No More Tanks Of Welding Gas Needed (This Is Too Cool)

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ken572
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No More Tanks Of Welding Gas Needed (This Is Too Cool)

Post by ken572 » Tue Mar 10, 2015 8:40 pm

(ALL) :D

No More Tanks Of Any Kind Of Welding Gas Needed (This Is Too Cool)

Link:
http://www.gas-tec.com/researchdevelopment.html

Enjoy.. :wink:
Ken. :)
One must remember.
The best learning experiences come
from working with the older Masters.
Ken.

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steamin10
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Re: No More Tanks Of Welding Gas Needed (This Is Too Cool)

Post by steamin10 » Tue Mar 10, 2015 11:17 pm

Uh, actually my past buddy used an AC recovery pump to charge LP bottles with natural gas, and used it on his field torches on the farm, a mini set. (Victor). He also got me to make a transfer line to suck down a small bottle of oxygen from an F , now B bottle for portable work. And you can top it up yourself, before a job rather than waste a trip to the gas house.

So far, I use LP for fuel and have a bottle exchange or fill site on most every corner, so I dont do this. Nat gas needs proper fuel hose, (LP too), and bottle pressure is different, than LP, but I think it can work with a little applied science. (brains).
Big Dave, former Millwright, Electrician, Environmental conditioning, and back yard Fixxit guy. Now retired, persuing boats, trains, and broken relics.
We have enough youth, how about a fountain of Smart. My computer beat me at chess, but not kickboxing
It is not getting caught in the rain, its learning to dance in it. People saying good morning, should have to prove it.

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ken572
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Re: No More Tanks Of Welding Gas Needed (This Is Too Cool)

Post by ken572 » Wed Mar 11, 2015 7:23 am

steamin10 wrote:Uh, actually my past buddy used an AC recovery pump to charge LP bottles with natural gas, and used it on his field torches on the farm, a mini set. (Victor). He also got me to make a transfer line to suck down a small bottle of oxygen from an F , now B bottle for portable work. And you can top it up yourself, before a job rather than waste a trip to the gas house.

So far, I use LP for fuel and have a bottle exchange or fill site on most every corner, so I don't do this. Nat gas needs proper fuel hose, (LP too), and bottle pressure is different, than LP, but I think it can work with a little applied science. (brains).
Good Morning :!: Dave :D

Thanks for the input, and the story of your past buddy,
and his methods. :wink:

There sure are alot of very smart, and innovative people from
the farm community's for us to learn from.
8)

Ken. :)
One must remember.
The best learning experiences come
from working with the older Masters.
Ken.

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Re: No More Tanks Of Welding Gas Needed (This Is Too Cool)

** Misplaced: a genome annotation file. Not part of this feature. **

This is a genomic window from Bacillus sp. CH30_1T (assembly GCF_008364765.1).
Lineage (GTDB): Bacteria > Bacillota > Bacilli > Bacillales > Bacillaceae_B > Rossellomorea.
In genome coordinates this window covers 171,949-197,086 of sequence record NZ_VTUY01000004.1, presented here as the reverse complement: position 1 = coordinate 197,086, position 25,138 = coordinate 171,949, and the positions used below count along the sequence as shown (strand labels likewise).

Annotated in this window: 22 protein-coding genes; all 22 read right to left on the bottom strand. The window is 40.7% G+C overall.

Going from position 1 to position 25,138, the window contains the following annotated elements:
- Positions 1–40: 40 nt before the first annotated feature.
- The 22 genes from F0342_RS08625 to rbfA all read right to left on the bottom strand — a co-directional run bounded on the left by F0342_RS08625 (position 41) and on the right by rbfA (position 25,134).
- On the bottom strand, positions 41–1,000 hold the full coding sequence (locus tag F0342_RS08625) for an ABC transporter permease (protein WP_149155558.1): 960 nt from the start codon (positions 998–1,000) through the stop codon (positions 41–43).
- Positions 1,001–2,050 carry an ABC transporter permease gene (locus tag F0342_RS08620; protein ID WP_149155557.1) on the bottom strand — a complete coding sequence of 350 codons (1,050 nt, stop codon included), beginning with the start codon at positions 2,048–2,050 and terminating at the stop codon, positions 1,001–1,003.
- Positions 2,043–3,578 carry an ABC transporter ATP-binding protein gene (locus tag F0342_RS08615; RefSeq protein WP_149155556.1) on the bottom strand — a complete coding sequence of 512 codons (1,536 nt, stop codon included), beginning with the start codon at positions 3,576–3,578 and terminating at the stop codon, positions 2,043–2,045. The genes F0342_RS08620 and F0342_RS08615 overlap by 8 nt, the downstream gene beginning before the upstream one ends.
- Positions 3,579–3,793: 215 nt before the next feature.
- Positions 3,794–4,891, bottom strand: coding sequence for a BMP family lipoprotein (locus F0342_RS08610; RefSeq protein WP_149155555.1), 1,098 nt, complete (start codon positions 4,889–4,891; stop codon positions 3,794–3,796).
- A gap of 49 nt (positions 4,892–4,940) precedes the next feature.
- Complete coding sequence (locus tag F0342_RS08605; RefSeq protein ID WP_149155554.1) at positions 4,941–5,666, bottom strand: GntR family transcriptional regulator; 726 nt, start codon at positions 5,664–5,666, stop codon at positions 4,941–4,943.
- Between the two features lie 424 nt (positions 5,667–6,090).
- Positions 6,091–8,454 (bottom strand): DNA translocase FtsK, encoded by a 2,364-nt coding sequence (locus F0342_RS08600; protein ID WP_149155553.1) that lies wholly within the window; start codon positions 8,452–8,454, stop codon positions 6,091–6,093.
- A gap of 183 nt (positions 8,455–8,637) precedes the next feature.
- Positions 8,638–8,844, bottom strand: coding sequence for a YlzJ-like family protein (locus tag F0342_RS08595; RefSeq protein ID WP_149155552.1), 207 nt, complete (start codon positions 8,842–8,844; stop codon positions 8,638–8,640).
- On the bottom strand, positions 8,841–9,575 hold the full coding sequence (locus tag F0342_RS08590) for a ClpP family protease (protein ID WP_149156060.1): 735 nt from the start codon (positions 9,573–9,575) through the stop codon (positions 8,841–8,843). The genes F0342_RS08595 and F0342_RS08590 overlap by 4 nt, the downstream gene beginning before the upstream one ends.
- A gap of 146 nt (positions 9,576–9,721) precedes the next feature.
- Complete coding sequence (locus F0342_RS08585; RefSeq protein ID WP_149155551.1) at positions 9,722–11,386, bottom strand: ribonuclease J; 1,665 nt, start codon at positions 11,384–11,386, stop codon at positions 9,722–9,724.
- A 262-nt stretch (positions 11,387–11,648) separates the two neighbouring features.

Post by OlderNewbie » Wed Mar 11, 2015 8:44 am

steamin10 wrote:Uh, actually my past buddy used an AC recovery pump to charge LP bottles with natural gas, and used it on his field torches on the farm, a mini set. (Victor). He also got me to make a transfer line to suck down a small bottle of oxygen from an F , now B bottle for portable work. And you can top it up yourself, before a job rather than waste a trip to the gas house.

So far, I use LP for fuel and have a bottle exchange or fill site on most every corner, so I dont do this. Nat gas needs proper fuel hose, (LP too), and bottle pressure is different, than LP, but I think it can work with a little applied science. (brains).
Trips to the gas house for O2 fills are not "wasted." You need to use extreme caution when transferring HP O2 from one tank to another. The system must be composed of O2-compatible, O2-clean materials, and the maximum recommended rate of transfer cannot be safely exceeded, which hard to achieve without a bespoke flow restrictor.

Oxygen fires look a lot like explosions. People get maimed and killed by not following the rules on a too-regular basis. Don't be one of them! Get the necessary education and equipment.

"Oh, I've been doing this for just years and years, and he's all wet, a regular nervous Nellie. I'll show you. It's easy. Watch!" *BOOM*.

GIYF. Take a look at some articles and pictures. It ought to be sobering.

John

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ken572
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Re: No More Tanks Of Welding Gas Needed (This Is Too Cool)

Post by ken572 » Wed Mar 11, 2015 9:40 am

OlderNewbie wrote:
steamin10 wrote:Uh, actually my past buddy used an AC recovery pump to charge LP bottles with natural gas, and used it on his field torches on the farm, a mini set. (Victor). He also got me to make a transfer line to suck down a small bottle of oxygen from an F , now B bottle for portable work. And you can top it up yourself, before a job rather than waste a trip to the gas house.

So far, I use LP for fuel and have a bottle exchange or fill site on most every corner, so I dont do this. Nat gas needs proper fuel hose, (LP too), and bottle pressure is different, than LP, but I think it can work with a little applied science. (brains).